Ai Weiwei to be honored by Anderson Ranch Arts Center

Anderson Ranch Arts Center will honor Chinese artist and activist Ai Weiwei with its International Artist Award this summer.
Courtesy photo |

Anderson Ranch Arts Center will honor the prominent Chinese artist and activist Ai Weiwei with its International Artist Award this summer, the nonprofit announced today.

Ai will accept the prize at the Ranch’s Annual Recognition Dinner on July 19 in Aspen, bringing one of the world’s most acclaimed visual artists and most influential political thinkers to the valley. He also will give a free public talk at the Ranch in Snowmass Village on July 18.

“I am honored to be recognized by Anderson Ranch Arts Center for my work,” Ai said in the announcement.

Born in Beijing, Ai’s work has included sculptural installations, architecture, photographs and video. Last year, he directed the acclaimed documentary “Human Flow,” about the international refugee crisis.

He has become one of the most prominent and vocal critics of the Chinese government over the past decade. Since 2011, the Chinese government has cracked down on Ai’s dissent and treated him as an enemy of the state — arresting, torturing and jailing him on multiple occasions.

Ai currently lives in Berlin and serves as the Einstein Visiting Professor at the Berlin University of the Arts. His recent public art projects include “Circle of Animals/Zodiac Heads” in Denver’s Civic Center Park and “Good Fences Make Good Neighbors,” a work about the migration crisis that installed more than 300 site-specific fence sculptures across New York City.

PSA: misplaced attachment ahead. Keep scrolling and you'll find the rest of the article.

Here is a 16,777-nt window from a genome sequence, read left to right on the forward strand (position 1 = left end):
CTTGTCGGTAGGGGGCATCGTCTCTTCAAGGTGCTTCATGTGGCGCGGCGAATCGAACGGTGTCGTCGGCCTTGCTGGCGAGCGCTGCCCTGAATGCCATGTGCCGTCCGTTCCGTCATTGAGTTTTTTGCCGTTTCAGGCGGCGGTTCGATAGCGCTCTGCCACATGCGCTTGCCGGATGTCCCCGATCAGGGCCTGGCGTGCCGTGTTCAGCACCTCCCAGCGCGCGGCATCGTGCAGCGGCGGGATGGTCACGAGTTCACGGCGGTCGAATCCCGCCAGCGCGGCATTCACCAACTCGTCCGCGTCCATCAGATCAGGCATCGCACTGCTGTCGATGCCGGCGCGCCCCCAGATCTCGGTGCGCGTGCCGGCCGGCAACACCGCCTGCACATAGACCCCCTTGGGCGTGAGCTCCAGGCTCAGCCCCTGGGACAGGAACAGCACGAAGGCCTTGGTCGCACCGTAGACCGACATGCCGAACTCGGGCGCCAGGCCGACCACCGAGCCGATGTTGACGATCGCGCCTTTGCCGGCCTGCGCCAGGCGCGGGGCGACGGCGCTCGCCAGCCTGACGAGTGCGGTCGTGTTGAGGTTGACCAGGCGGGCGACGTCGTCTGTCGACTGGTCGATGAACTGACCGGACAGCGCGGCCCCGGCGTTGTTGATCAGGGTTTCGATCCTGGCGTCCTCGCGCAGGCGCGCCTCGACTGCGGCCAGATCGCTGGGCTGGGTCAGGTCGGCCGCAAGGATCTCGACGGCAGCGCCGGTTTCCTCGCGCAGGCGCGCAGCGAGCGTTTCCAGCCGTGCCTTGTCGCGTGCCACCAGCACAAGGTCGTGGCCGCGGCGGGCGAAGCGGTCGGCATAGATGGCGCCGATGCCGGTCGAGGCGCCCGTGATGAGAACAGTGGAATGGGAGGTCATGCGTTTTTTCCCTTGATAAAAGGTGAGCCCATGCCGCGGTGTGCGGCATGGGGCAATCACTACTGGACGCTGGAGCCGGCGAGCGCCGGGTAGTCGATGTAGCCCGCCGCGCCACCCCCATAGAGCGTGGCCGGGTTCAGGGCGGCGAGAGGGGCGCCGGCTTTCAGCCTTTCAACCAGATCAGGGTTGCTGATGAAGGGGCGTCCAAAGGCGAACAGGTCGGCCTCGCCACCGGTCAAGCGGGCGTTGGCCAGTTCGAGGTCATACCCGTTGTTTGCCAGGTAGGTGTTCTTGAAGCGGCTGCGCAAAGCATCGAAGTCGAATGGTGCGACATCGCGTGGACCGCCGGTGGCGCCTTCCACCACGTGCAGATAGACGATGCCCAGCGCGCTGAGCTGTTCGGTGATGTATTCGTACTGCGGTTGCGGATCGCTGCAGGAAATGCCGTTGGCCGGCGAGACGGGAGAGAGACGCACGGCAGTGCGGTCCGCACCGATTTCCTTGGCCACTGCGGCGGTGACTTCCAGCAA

“My duty as an artist is to associate myself with freedom of expression, and to spark dialogue around urgent issues facing humanity,” Ai said. “We live in a complex and ever-changing society, and my art calls on people to question and engage with that reality, to respond to history as it happens and to demand accountability.”

Anderson Ranch executive director Nancy Wilhelms said Ai embodies the ideals and mission of the artists’ colony, both in his multi-disciplinary work and his activism.

“We have been working very hard to be a leading platform for dialogue in issues in contemporary art,” she said in a phone interview Monday. “He is at the forefront of that dialogue right now. He holds a mirror up to us and deals with the most important issues of our times.”

She said bringing Ai Weiwei to the Ranch has been a long-term goal for the nonprofit.

The Ranch also will honor Bunny and Charles Burson with its Service to the Arts Award. The Memphis natives, St. Louis residents and part-time Aspenites are arts advocates who have worked at the highest levels of government.

Bunny Burson directed the President’s Committee on the Arts and Humanities during the Clinton administration. She is also a former Anderson Ranch board member. Charles Burson was attorney general for Tennessee and served as White House counsel and chief of staff to Vice President Al Gore.

Bunny Burson is also an internationally exhibiting artist whose recent work includes “And Still I Rise,” a politically themed multimedia project that opened at Anderson Ranch’s Patton-Malott Gallery in December, and “Traces” which exhibited at the Ranch in 2015.

The International Artist Award — previously known as the National Artist Award — has honored luminaries of contemporary art, including Wangechi Mutu, Carrie Mae Weems, Frank Stella, Theaster Gates, Bill Viola and Cindy Sherman.

Past recipients of the Service to the Arts Award include Jan and Ronnie Greenberg, Eleanore and Domenico De Sole, Debra and Dennis Scholl, Jane and Marc Nathanson and Soledad and Robert Hurst.


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